2. Compliance is complex, and hard to track. Many compliance frameworks call for extensive and thorough documentation and auditing, if not continuous monitoring. A loss of critical IT infrastructure can hamper re-certification or maintenance and cost your company thousands of dollars in work hours to replace.
  3. Hacking increases with disaster. According to research, hacking and social engineering efforts have only increased during COVID-19. Hackers play on disruption, fear and lack of knowledge to target vulnerable systems and infrastructure when they are potentially at their weakest. Non-compliant systems could be vulnerable to these attacks.
  4. Organizations may increase reliance on vendors. Working with vendors can promote resiliency by providing organizations with flexibility in difficult times. But vendors can also be a liability if they are not compliant or secure in their own right. 

These problems alone will not derail your operations… until it’s time to account for a data breach that could cost your organization hundreds of thousands, if not millions, in penalties while damaging the well-being of your customers. 

In these cases, it would normally be up to the IT security team (or a third-party security partner) to help manage overall cybersecurity. But a competent compliance officer or partner can connect straightforward security issues with bigger-picture issues related to industry standards, legal ramifications, and interoperability. 

Likewise, partners who are well-versed in compliance frameworks can provide additional layers of support, including risk management and automation to make compliance and security more responsive to ever-changing needs. 


Compliance is not Cybersecurity

Be forewarned, though, that just being compliant doesn’t make you secure. That’s why resiliency, in this scenario, calls for a focus on both compliance and cybersecurity:

  1. Compliance will help you maintain contracts and clients and guarantee a certain level of security based on the controls implemented. However, in maintaining compliance you are more likely than not simply looking to fulfill obligations that speak to industry standards more broadly rather than the demands of your specific business and client base.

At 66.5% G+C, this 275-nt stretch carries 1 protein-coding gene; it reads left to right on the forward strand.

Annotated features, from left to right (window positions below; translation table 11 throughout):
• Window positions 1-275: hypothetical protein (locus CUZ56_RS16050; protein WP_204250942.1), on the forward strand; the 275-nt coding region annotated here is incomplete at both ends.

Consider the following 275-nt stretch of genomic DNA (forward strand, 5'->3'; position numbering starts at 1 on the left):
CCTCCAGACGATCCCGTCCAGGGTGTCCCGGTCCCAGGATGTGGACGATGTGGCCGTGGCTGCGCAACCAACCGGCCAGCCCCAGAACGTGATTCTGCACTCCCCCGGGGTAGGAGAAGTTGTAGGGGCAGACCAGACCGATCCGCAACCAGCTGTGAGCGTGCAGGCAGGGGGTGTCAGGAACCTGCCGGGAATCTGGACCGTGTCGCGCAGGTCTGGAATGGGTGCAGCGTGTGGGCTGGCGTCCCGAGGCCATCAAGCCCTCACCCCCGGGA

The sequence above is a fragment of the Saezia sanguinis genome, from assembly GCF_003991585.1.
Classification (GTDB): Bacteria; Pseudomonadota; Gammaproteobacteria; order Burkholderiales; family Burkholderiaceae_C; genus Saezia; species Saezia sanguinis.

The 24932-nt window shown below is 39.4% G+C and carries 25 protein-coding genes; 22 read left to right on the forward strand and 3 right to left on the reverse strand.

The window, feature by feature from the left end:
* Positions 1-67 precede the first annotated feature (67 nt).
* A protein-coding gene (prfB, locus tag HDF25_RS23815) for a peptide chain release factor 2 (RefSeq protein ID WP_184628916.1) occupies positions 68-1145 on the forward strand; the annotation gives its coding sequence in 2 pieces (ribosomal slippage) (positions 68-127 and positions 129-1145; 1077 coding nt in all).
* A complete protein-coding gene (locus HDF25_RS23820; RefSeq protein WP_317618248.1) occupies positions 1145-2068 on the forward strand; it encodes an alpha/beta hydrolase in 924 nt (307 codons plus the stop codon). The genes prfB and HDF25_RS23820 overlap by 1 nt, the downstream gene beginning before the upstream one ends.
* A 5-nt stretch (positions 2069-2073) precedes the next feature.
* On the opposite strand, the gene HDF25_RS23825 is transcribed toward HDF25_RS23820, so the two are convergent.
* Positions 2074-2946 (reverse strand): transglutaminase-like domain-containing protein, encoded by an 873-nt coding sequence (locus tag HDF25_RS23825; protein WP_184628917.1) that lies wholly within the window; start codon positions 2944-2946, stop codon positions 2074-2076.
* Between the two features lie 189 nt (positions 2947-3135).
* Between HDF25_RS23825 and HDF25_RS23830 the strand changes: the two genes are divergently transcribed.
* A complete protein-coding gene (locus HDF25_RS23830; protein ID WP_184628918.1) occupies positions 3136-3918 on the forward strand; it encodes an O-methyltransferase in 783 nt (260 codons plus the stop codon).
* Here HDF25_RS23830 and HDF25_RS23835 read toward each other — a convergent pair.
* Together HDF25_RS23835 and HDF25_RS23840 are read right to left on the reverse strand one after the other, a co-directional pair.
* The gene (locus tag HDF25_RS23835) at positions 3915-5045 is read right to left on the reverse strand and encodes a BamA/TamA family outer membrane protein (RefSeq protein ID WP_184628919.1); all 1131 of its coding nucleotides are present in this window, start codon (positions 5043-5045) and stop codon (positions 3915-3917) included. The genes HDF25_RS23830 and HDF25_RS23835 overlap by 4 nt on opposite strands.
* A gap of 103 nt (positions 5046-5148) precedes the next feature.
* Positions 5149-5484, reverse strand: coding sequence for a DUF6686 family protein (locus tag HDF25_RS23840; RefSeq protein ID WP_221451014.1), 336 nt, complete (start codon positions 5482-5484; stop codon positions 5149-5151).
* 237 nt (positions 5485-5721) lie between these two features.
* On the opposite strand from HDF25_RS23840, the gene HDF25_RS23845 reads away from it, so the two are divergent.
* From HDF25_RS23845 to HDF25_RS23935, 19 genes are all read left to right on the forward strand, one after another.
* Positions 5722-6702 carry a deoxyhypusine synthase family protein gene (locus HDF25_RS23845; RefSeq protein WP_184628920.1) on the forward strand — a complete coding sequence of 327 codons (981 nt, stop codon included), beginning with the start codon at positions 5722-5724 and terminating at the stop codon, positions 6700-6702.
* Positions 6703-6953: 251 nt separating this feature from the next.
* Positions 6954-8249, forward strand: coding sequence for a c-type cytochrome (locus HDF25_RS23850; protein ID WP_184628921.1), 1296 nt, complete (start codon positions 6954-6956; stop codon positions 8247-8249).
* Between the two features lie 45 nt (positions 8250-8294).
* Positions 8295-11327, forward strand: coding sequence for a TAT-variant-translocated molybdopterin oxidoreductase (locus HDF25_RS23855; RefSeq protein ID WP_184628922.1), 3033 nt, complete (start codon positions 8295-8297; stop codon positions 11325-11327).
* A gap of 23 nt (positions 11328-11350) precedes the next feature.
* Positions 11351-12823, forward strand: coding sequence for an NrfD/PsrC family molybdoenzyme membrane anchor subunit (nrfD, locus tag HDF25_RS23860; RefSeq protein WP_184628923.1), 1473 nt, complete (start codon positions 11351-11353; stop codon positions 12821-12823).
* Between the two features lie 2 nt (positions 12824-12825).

2. Robust cybersecurity can, and often does, go beyond compliance standards to meet the unique challenges that you face. While not necessary, cybersecurity goes a long way in promoting resiliency. 

It’s important for businesses looking to develop resiliency to consider both compliance and cybersecurity as pillars of that effort. 


How to Streamline Governance, Risk Management, and Cybersecurity

Many businesses are looking to security and compliance experts to provide continuing services to support their compliance strategies and cybersecurity infrastructure. The truth is that both compliance and security are no longer the realms of enterprise-level businesses. Even SMBs must contend with regulations and security threats daily. 

 Organizations large and small can streamline their GRC efforts with an expert partner that is dedicated to building the tools and processes that relieve the burden of IT management. Experienced IT security partners often provide platforms to empower businesses to meet compliance requirements while also maintaining a comprehensive security posture to keep them compliant and safe even in bad situations. More importantly, these partners can provide support in the necessary governance and risk management needed to properly make decisions and implement solutions that meet the needs of your business. 

Partner with an organization that can automate compliance and security to protect your valuable infrastructure, meet your regulatory obligations and ensure high-level security. Call Continuum GRC at 1-888-896-6207 or contact us with the form below to learn about our ITAMs auditing and compliance tools.


Continuum GRC